The two brightest objects in our morning sky are steady Jupiter, sinking west toward west-northwest, and twinkling Sirius, until it sets in the west-southwest.

On Dec. 1, Earth is heading in the direction of 10 degrees east (left) of Regulus. As the Earth curves around the sun in the next five months, it will overtake the slower-moving outer planets: Jupiter in early January, Mars in early April, and Saturn before the middle of May. As a result, these planets, along with their background stars, will progress toward the western horizon in our morning sky, and will appear above our eastern horizon in the early evening sky as Earth passes them in turn.

On Dec. 2, Mars appears midway between Regulus and Spica, 27 degrees from each.

If you enjoy chasing very thin crescent moons in twilight, there’ll be three chances in coming weeks: (1) A young crescent on the evening of Tuesday, Dec. 3, age 25 hours, very low in west-southwest 28 degrees to the lower right of Venus; (2) a very old crescent on the morning of Dec. 31, 21 hours before new, very low in the east-southwest, 20 degrees to the lower left of Antares; and (3) an extremely young crescent in the very early evening on Jan. 1, age 14 hours, within 8 degrees to the lower right of Venus. (My personal record for a youngest moon sighting is 13.5 hours past new.)

The Geminid meteor shower is largely spoiled by bright moonlight this year. The best viewing with the least moonlight will occur on Friday, Dec. 13 from 3:30 to 5:30 a.m., and on Saturday, Dec. 14, from 4:30 to 5:30 a.m.

Comet ISON will pass within 725,000 miles of the sun’s surface on Thanksgiving Day and make a sharp turn to the north, or upper left, of the predawn sun. By Dec. 6, it will rise as morning twilight begins. Visit for updates on the comet.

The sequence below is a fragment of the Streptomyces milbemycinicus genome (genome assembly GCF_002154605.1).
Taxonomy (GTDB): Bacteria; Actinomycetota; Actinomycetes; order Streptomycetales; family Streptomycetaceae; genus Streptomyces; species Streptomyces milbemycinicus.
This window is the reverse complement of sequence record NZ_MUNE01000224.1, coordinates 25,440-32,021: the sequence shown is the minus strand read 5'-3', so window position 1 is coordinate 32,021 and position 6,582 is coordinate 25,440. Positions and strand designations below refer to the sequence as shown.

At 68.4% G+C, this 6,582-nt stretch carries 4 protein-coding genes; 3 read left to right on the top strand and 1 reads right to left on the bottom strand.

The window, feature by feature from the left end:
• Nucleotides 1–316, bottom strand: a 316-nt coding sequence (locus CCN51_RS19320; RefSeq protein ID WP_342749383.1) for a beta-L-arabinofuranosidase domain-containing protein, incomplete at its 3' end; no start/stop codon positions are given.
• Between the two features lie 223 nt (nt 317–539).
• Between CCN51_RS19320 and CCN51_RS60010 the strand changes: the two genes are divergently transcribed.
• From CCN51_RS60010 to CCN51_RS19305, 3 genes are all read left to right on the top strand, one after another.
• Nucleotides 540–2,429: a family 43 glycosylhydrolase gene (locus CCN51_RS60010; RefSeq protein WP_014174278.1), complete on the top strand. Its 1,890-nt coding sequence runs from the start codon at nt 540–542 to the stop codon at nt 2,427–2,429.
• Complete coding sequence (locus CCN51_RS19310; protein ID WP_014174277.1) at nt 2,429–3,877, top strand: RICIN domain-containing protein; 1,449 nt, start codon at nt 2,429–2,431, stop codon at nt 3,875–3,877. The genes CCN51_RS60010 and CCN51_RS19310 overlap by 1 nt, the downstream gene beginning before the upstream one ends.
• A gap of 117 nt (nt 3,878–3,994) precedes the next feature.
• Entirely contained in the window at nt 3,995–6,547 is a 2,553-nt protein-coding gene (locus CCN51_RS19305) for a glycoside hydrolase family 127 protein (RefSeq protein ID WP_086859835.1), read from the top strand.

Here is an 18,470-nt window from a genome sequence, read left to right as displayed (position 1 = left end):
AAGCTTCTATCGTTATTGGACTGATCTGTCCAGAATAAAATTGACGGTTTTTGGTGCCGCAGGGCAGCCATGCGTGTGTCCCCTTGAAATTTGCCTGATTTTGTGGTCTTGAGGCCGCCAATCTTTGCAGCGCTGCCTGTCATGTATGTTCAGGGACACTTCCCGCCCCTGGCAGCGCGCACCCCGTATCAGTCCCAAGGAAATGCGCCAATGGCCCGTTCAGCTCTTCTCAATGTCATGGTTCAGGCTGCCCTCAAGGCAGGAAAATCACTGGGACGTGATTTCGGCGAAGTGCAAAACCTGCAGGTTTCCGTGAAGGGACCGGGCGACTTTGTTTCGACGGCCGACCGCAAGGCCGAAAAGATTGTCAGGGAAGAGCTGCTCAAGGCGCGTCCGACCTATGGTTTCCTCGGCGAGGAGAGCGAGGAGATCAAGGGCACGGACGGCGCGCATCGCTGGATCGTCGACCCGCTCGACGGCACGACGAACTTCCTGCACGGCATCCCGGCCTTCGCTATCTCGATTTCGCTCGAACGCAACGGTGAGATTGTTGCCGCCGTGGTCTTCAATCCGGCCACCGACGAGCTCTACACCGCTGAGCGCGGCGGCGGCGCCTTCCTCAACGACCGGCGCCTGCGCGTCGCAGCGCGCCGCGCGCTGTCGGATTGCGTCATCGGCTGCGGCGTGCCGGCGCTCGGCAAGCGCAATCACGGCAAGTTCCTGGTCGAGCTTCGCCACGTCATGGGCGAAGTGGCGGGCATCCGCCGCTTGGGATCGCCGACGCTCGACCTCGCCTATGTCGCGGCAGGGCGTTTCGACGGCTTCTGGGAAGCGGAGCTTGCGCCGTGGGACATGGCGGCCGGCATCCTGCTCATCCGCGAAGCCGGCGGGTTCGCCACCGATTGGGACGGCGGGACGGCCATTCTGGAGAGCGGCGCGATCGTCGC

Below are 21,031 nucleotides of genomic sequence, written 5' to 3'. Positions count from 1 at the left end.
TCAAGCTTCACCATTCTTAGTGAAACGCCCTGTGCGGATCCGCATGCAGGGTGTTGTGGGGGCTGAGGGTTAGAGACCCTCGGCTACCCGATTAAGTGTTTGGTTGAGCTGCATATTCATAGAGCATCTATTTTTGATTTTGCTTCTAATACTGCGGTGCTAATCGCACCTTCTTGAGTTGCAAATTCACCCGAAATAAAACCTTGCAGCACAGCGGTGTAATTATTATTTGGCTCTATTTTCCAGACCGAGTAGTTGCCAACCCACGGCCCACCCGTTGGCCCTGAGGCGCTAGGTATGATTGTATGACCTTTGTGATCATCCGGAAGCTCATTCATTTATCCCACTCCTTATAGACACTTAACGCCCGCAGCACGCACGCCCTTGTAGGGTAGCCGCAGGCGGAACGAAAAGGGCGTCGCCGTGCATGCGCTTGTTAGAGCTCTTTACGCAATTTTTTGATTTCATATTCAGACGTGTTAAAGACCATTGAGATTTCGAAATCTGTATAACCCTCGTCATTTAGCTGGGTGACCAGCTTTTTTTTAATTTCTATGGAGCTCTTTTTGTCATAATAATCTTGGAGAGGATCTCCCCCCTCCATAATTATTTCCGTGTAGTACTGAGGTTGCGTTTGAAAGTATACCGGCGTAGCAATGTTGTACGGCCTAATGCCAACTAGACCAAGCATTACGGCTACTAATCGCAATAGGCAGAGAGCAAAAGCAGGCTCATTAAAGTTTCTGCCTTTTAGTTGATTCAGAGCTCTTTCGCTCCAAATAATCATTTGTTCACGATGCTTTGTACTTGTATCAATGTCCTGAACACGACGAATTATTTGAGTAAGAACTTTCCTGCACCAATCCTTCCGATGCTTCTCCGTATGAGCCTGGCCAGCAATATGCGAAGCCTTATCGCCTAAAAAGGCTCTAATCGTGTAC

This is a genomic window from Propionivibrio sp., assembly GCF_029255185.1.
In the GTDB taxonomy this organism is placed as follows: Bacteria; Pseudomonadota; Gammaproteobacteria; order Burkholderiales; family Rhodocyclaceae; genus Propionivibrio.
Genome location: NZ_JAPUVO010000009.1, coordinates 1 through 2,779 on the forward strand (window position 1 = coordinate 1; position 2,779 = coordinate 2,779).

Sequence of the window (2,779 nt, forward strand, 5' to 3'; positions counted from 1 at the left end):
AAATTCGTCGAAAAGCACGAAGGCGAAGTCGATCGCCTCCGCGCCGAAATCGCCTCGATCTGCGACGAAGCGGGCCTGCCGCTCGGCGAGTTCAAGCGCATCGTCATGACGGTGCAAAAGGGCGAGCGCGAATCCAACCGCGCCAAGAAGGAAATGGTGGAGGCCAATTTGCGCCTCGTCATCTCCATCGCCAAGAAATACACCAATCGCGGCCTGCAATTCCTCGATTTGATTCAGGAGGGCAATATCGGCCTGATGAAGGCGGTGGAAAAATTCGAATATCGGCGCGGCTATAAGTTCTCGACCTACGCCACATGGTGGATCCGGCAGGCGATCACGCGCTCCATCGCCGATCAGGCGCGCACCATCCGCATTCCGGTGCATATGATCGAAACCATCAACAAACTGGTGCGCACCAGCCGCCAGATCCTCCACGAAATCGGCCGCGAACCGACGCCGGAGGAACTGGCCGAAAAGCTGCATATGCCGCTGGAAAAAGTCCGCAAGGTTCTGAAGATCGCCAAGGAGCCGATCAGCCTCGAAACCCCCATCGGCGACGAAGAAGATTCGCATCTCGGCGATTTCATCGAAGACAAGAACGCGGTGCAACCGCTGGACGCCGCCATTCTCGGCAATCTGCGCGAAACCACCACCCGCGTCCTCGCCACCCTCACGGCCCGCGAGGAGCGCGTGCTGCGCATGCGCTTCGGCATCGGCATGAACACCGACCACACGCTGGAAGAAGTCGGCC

The Astronomical Society of the Desert will host a skywatching session on Saturday, Dec. 7, from 5 to 8 p.m. at the Visitor Center of the Santa Rosa and San Jacinto Mountains National Monument on Highway 74, about four miles south of Highway 111 in Palm Desert. For more on the club’s activities, visit The Whitewater Preserve is hosting a skywatch on Friday, Dec. 20, from 5:30 to 9 p.m., preceded by afternoon viewing of the crescent Venus. I hope to see you there, and at some of the WildLights evenings at the Living Desert, where we’ll show the crescent Venus and other sky phenomena.

Robert C. Victor was a staff astronomer at Abrams Planetarium, Michigan State University. He is now retired and enjoys providing skywatching opportunities for school children in and around Palm Springs. Robert D. Miller, who provided the twilight charts, did graduate work in planetarium science and later astronomy and computer science at Michigan State University and remains active in research and public outreach in astronomy.

Robert Victor has enjoyed sharing the beauty of the night sky through live sky-watching sessions, planetarium programs and writings throughout his professional life—and now through his retirement years....